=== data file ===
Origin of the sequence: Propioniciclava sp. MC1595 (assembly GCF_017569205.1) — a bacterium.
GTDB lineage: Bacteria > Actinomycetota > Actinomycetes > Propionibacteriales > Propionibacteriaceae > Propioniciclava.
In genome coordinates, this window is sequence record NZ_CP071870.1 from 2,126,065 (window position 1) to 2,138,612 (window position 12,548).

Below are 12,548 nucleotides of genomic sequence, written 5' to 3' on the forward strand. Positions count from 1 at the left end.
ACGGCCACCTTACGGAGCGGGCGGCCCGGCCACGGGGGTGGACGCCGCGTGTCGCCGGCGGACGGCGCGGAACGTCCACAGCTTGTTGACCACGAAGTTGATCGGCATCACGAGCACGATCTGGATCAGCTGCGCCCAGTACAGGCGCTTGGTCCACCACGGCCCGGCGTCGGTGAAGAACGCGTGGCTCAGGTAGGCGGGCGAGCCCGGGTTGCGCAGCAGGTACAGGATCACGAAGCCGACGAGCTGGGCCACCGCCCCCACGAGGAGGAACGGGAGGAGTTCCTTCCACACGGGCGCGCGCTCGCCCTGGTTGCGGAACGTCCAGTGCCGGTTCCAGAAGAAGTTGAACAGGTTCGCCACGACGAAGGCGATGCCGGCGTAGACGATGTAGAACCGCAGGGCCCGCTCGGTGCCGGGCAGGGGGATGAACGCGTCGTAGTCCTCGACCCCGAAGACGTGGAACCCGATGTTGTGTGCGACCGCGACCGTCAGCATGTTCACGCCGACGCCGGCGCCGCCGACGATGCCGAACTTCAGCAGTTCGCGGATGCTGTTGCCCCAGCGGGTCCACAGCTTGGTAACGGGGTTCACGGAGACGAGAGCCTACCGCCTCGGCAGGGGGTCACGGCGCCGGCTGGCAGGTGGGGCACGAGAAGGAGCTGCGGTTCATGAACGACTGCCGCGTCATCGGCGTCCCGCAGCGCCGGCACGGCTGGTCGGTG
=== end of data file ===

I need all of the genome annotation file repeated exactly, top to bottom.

Origin of the sequence: Propioniciclava sp. MC1595 (assembly GCF_017569205.1) — a bacterium.
GTDB lineage: Bacteria > Actinomycetota > Actinomycetes > Propionibacteriales > Propionibacteriaceae > Propioniciclava.
In genome coordinates, this window is sequence record NZ_CP071870.1 from 2,126,065 (window position 1) to 2,138,612 (window position 12,548).

Below are 12,548 nucleotides of genomic sequence, written 5' to 3' on the forward strand. Positions count from 1 at the left end.
ACGGCCACCTTACGGAGCGGGCGGCCCGGCCACGGGGGTGGACGCCGCGTGTCGCCGGCGGACGGCGCGGAACGTCCACAGCTTGTTGACCACGAAGTTGATCGGCATCACGAGCACGATCTGGATCAGCTGCGCCCAGTACAGGCGCTTGGTCCACCACGGCCCGGCGTCGGTGAAGAACGCGTGGCTCAGGTAGGCGGGCGAGCCCGGGTTGCGCAGCAGGTACAGGATCACGAAGCCGACGAGCTGGGCCACCGCCCCCACGAGGAGGAACGGGAGGAGTTCCTTCCACACGGGCGCGCGCTCGCCCTGGTTGCGGAACGTCCAGTGCCGGTTCCAGAAGAAGTTGAACAGGTTCGCCACGACGAAGGCGATGCCGGCGTAGACGATGTAGAACCGCAGGGCCCGCTCGGTGCCGGGCAGGGGGATGAACGCGTCGTAGTCCTCGACCCCGAAGACGTGGAACCCGATGTTGTGTGCGACCGCGACCGTCAGCATGTTCACGCCGACGCCGGCGCCGCCGACGATGCCGAACTTCAGCAGTTCGCGGATGCTGTTGCCCCAGCGGGTCCACAGCTTGGTAACGGGGTTCACGGAGACGAGAGCCTACCGCCTCGGCAGGGGGTCACGGCGCCGGCTGGCAGGTGGGGCACGAGAAGGAGCTGCGGTTCATGAACGACTGCCGCGTCATCGGCGTCCCGCAGCGCCGGCACGGCTGGTCGGTG